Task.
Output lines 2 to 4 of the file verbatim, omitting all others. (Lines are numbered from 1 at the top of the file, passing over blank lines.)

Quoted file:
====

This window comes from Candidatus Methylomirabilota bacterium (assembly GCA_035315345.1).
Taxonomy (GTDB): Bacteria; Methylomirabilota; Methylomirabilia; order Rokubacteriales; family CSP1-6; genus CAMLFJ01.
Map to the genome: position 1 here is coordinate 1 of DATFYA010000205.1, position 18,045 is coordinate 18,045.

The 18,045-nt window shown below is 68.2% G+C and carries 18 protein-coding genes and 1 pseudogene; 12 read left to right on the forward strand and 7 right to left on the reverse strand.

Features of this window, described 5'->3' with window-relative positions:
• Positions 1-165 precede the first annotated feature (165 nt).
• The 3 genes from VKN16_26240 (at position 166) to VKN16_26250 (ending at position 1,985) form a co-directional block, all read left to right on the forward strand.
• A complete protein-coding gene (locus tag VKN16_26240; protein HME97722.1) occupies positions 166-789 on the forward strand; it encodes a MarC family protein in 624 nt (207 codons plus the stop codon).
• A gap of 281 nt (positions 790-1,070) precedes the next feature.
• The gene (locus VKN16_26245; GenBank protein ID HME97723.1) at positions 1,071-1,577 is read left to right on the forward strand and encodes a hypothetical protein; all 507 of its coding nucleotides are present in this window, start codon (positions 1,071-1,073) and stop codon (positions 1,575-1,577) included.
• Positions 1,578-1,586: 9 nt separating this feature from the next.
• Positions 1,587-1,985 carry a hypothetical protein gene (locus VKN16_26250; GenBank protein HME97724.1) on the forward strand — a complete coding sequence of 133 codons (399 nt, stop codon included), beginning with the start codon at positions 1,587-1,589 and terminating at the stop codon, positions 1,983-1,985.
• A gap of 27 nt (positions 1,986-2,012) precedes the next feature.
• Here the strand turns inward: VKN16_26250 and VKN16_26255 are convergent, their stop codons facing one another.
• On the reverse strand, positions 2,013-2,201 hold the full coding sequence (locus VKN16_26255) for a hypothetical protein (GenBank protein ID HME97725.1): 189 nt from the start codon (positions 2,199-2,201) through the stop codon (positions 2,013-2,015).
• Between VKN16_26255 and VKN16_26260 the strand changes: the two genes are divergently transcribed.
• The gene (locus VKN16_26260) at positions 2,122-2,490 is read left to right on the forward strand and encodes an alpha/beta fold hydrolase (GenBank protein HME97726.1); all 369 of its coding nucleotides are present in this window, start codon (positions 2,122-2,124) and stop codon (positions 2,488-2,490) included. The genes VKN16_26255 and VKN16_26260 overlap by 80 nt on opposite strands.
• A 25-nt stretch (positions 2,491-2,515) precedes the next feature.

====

Taxonomy (GTDB): Bacteria; Methylomirabilota; Methylomirabilia; order Rokubacteriales; family CSP1-6; genus CAMLFJ01.
Map to the genome: position 1 here is coordinate 1 of DATFYA010000205.1, position 18,045 is coordinate 18,045.

The 18,045-nt window shown below is 68.2% G+C and carries 18 protein-coding genes and 1 pseudogene; 12 read left to right on the forward strand and 7 right to left on the reverse strand.